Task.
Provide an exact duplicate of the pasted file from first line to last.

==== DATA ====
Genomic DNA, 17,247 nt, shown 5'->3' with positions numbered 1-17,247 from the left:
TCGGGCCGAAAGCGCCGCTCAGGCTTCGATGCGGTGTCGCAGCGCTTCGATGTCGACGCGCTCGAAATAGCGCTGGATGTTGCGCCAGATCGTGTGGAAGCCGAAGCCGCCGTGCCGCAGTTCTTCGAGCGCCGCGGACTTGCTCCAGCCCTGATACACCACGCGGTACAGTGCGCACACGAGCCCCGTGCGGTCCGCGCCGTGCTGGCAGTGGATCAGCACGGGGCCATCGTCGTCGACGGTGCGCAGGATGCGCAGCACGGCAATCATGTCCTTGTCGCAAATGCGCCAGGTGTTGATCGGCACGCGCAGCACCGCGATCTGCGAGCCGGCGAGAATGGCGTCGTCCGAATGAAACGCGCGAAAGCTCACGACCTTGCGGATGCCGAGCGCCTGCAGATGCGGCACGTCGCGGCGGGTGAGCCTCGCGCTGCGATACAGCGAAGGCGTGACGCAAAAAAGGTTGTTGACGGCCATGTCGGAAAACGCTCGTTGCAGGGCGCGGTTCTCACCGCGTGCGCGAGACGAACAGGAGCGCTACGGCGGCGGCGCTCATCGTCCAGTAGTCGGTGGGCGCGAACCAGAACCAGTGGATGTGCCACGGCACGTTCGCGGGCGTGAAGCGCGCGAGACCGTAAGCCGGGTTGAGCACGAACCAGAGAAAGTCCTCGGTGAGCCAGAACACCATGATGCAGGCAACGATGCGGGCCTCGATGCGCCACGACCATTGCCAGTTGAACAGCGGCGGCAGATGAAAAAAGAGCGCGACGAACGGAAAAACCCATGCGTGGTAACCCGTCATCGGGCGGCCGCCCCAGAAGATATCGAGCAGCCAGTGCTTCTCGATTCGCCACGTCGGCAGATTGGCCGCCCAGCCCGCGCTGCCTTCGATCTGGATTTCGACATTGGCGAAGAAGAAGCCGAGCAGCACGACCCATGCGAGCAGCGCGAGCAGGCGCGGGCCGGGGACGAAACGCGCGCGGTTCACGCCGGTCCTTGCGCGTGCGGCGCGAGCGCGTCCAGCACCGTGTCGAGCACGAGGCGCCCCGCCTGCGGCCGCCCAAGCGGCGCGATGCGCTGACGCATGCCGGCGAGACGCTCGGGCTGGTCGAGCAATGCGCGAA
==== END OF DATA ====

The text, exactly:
Genomic DNA, 17,247 nt, shown 5'->3' with positions numbered 1-17,247 from the left:
TCGGGCCGAAAGCGCCGCTCAGGCTTCGATGCGGTGTCGCAGCGCTTCGATGTCGACGCGCTCGAAATAGCGCTGGATGTTGCGCCAGATCGTGTGGAAGCCGAAGCCGCCGTGCCGCAGTTCTTCGAGCGCCGCGGACTTGCTCCAGCCCTGATACACCACGCGGTACAGTGCGCACACGAGCCCCGTGCGGTCCGCGCCGTGCTGGCAGTGGATCAGCACGGGGCCATCGTCGTCGACGGTGCGCAGGATGCGCAGCACGGCAATCATGTCCTTGTCGCAAATGCGCCAGGTGTTGATCGGCACGCGCAGCACCGCGATCTGCGAGCCGGCGAGAATGGCGTCGTCCGAATGAAACGCGCGAAAGCTCACGACCTTGCGGATGCCGAGCGCCTGCAGATGCGGCACGTCGCGGCGGGTGAGCCTCGCGCTGCGATACAGCGAAGGCGTGACGCAAAAAAGGTTGTTGACGGCCATGTCGGAAAACGCTCGTTGCAGGGCGCGGTTCTCACCGCGTGCGCGAGACGAACAGGAGCGCTACGGCGGCGGCGCTCATCGTCCAGTAGTCGGTGGGCGCGAACCAGAACCAGTGGATGTGCCACGGCACGTTCGCGGGCGTGAAGCGCGCGAGACCGTAAGCCGGGTTGAGCACGAACCAGAGAAAGTCCTCGGTGAGCCAGAACACCATGATGCAGGCAACGATGCGGGCCTCGATGCGCCACGACCATTGCCAGTTGAACAGCGGCGGCAGATGAAAAAAGAGCGCGACGAACGGAAAAACCCATGCGTGGTAACCCGTCATCGGGCGGCCGCCCCAGAAGATATCGAGCAGCCAGTGCTTCTCGATTCGCCACGTCGGCAGATTGGCCGCCCAGCCCGCGCTGCCTTCGATCTGGATTTCGACATTGGCGAAGAAGAAGCCGAGCAGCACGACCCATGCGAGCAGCGCGAGCAGGCGCGGGCCGGGGACGAAACGCGCGCGGTTCACGCCGGTCCTTGCGCGTGCGGCGCGAGCGCGTCCAGCACCGTGTCGAGCACGAGGCGCCCCGCCTGCGGCCGCCCAAGCGGCGCGATGCGCTGACGCATGCCGGCGAGACGCTCGGGCTGGTCGAGCAATGCGCGAA